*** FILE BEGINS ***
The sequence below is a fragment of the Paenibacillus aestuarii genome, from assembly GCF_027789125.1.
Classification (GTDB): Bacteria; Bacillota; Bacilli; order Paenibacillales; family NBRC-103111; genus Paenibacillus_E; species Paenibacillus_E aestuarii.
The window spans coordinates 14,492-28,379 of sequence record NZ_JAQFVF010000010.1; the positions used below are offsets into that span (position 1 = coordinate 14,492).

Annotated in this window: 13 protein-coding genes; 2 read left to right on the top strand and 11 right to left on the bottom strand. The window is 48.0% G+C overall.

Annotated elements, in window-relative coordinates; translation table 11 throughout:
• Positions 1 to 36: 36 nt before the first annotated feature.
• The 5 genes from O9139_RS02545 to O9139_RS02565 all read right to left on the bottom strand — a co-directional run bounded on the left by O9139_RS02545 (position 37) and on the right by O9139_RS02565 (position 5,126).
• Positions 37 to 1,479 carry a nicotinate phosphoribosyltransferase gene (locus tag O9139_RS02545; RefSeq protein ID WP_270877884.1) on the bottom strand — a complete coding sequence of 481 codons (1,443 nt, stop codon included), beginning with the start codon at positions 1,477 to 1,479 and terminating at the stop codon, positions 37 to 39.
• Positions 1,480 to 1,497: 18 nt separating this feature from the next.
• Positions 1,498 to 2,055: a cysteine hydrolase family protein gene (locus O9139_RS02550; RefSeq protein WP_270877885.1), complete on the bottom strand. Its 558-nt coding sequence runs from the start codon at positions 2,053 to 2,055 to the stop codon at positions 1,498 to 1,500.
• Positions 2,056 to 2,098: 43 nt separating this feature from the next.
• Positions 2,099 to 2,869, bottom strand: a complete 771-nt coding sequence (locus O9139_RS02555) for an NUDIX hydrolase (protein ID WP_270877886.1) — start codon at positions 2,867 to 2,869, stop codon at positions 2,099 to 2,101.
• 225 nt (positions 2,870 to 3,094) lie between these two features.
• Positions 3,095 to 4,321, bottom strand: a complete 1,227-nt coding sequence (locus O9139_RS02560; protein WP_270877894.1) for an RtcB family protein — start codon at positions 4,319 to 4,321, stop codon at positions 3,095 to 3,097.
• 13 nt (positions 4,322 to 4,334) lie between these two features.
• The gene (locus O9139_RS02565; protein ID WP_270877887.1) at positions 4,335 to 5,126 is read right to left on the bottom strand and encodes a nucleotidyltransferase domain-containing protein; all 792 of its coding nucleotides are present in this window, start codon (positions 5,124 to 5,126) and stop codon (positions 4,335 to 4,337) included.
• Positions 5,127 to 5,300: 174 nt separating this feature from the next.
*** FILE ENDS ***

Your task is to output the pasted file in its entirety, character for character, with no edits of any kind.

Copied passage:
The sequence below is a fragment of the Paenibacillus aestuarii genome, from assembly GCF_027789125.1.
Classification (GTDB): Bacteria; Bacillota; Bacilli; order Paenibacillales; family NBRC-103111; genus Paenibacillus_E; species Paenibacillus_E aestuarii.
The window spans coordinates 14,492-28,379 of sequence record NZ_JAQFVF010000010.1; the positions used below are offsets into that span (position 1 = coordinate 14,492).

Annotated in this window: 13 protein-coding genes; 2 read left to right on the top strand and 11 right to left on the bottom strand. The window is 48.0% G+C overall.

Annotated elements, in window-relative coordinates; translation table 11 throughout:
• Positions 1 to 36: 36 nt before the first annotated feature.
• The 5 genes from O9139_RS02545 to O9139_RS02565 all read right to left on the bottom strand — a co-directional run bounded on the left by O9139_RS02545 (position 37) and on the right by O9139_RS02565 (position 5,126).
• Positions 37 to 1,479 carry a nicotinate phosphoribosyltransferase gene (locus tag O9139_RS02545; RefSeq protein ID WP_270877884.1) on the bottom strand — a complete coding sequence of 481 codons (1,443 nt, stop codon included), beginning with the start codon at positions 1,477 to 1,479 and terminating at the stop codon, positions 37 to 39.
• Positions 1,480 to 1,497: 18 nt separating this feature from the next.
• Positions 1,498 to 2,055: a cysteine hydrolase family protein gene (locus O9139_RS02550; RefSeq protein WP_270877885.1), complete on the bottom strand. Its 558-nt coding sequence runs from the start codon at positions 2,053 to 2,055 to the stop codon at positions 1,498 to 1,500.
• Positions 2,056 to 2,098: 43 nt separating this feature from the next.
• Positions 2,099 to 2,869, bottom strand: a complete 771-nt coding sequence (locus O9139_RS02555) for an NUDIX hydrolase (protein ID WP_270877886.1) — start codon at positions 2,867 to 2,869, stop codon at positions 2,099 to 2,101.
• 225 nt (positions 2,870 to 3,094) lie between these two features.
• Positions 3,095 to 4,321, bottom strand: a complete 1,227-nt coding sequence (locus O9139_RS02560; protein WP_270877894.1) for an RtcB family protein — start codon at positions 4,319 to 4,321, stop codon at positions 3,095 to 3,097.
• 13 nt (positions 4,322 to 4,334) lie between these two features.
• The gene (locus O9139_RS02565; protein ID WP_270877887.1) at positions 4,335 to 5,126 is read right to left on the bottom strand and encodes a nucleotidyltransferase domain-containing protein; all 792 of its coding nucleotides are present in this window, start codon (positions 5,124 to 5,126) and stop codon (positions 4,335 to 4,337) included.
• Positions 5,127 to 5,300: 174 nt separating this feature from the next.